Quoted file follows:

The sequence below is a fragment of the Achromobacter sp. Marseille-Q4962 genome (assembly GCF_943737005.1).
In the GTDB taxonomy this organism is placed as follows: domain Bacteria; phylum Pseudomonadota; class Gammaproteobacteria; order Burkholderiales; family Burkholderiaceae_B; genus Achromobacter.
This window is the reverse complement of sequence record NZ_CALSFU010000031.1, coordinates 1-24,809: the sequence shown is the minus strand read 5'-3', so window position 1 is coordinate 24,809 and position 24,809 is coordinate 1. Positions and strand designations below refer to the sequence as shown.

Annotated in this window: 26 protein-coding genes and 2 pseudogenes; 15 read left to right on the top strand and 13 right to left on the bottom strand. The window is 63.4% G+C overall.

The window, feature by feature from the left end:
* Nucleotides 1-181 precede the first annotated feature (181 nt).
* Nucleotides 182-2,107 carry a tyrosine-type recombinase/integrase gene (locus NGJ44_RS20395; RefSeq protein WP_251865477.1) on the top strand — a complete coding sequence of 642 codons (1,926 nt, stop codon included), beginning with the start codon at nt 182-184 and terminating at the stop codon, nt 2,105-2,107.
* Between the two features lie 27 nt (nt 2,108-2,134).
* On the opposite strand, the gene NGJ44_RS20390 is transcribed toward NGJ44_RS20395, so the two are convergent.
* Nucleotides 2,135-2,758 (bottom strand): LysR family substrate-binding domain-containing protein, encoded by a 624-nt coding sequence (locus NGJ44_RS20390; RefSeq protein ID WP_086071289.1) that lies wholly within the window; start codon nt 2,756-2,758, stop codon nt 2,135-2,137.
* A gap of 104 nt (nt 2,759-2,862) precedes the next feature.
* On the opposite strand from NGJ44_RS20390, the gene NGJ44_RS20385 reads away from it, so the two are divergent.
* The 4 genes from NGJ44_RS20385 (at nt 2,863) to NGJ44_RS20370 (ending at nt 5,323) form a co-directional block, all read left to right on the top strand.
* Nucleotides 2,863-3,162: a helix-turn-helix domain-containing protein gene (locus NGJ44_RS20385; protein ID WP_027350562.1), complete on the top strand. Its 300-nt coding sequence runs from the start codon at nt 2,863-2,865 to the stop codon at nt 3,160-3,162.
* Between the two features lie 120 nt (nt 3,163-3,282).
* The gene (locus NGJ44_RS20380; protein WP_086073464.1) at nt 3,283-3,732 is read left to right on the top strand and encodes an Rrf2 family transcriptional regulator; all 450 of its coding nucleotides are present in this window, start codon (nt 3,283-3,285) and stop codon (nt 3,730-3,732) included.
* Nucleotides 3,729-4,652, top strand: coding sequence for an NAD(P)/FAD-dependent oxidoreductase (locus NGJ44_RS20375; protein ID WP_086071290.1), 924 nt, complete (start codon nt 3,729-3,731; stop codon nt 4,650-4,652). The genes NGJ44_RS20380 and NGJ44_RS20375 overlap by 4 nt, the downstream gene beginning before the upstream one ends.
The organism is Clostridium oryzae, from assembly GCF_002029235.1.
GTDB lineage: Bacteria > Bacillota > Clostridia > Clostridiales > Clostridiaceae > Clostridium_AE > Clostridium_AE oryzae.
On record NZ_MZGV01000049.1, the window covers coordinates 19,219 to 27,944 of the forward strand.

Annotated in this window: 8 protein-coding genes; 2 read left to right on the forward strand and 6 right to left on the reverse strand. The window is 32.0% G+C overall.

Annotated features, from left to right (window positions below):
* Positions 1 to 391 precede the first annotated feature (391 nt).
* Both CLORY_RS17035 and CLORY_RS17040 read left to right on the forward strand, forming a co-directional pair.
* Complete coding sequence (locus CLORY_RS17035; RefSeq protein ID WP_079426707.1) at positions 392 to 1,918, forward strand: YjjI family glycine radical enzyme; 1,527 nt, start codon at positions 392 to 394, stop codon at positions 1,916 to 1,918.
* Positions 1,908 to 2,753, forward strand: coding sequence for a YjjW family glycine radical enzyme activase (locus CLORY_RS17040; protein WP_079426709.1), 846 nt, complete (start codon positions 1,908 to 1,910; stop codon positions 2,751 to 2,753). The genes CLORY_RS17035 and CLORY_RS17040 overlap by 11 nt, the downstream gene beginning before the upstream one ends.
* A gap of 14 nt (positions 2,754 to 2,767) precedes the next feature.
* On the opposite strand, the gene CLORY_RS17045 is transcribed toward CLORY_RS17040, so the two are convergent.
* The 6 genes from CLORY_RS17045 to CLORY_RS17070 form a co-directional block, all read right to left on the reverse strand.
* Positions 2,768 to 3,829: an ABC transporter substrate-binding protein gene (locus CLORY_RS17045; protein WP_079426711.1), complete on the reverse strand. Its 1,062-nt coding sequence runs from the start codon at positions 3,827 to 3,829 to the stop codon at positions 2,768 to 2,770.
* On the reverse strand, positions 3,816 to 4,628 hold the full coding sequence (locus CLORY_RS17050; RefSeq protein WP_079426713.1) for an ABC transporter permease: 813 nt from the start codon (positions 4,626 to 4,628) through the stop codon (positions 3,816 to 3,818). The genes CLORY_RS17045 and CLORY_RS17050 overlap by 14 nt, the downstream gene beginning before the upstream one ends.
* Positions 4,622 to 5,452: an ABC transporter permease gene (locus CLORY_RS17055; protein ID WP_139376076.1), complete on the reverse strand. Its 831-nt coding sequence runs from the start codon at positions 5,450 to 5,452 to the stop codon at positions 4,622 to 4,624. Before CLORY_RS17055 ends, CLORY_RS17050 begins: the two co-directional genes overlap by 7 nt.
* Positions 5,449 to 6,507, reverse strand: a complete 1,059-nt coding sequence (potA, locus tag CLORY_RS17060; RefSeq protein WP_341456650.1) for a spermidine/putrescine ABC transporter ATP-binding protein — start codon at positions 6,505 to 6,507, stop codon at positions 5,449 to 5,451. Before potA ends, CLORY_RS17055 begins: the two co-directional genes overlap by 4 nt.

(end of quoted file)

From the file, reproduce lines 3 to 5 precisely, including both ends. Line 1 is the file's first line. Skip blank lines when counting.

This window is the reverse complement of sequence record NZ_CALSFU010000031.1, coordinates 1-24,809: the sequence shown is the minus strand read 5'-3', so window position 1 is coordinate 24,809 and position 24,809 is coordinate 1. Positions and strand designations below refer to the sequence as shown.

Annotated in this window: 26 protein-coding genes and 2 pseudogenes; 15 read left to right on the top strand and 13 right to left on the bottom strand. The window is 63.4% G+C overall.

The window, feature by feature from the left end: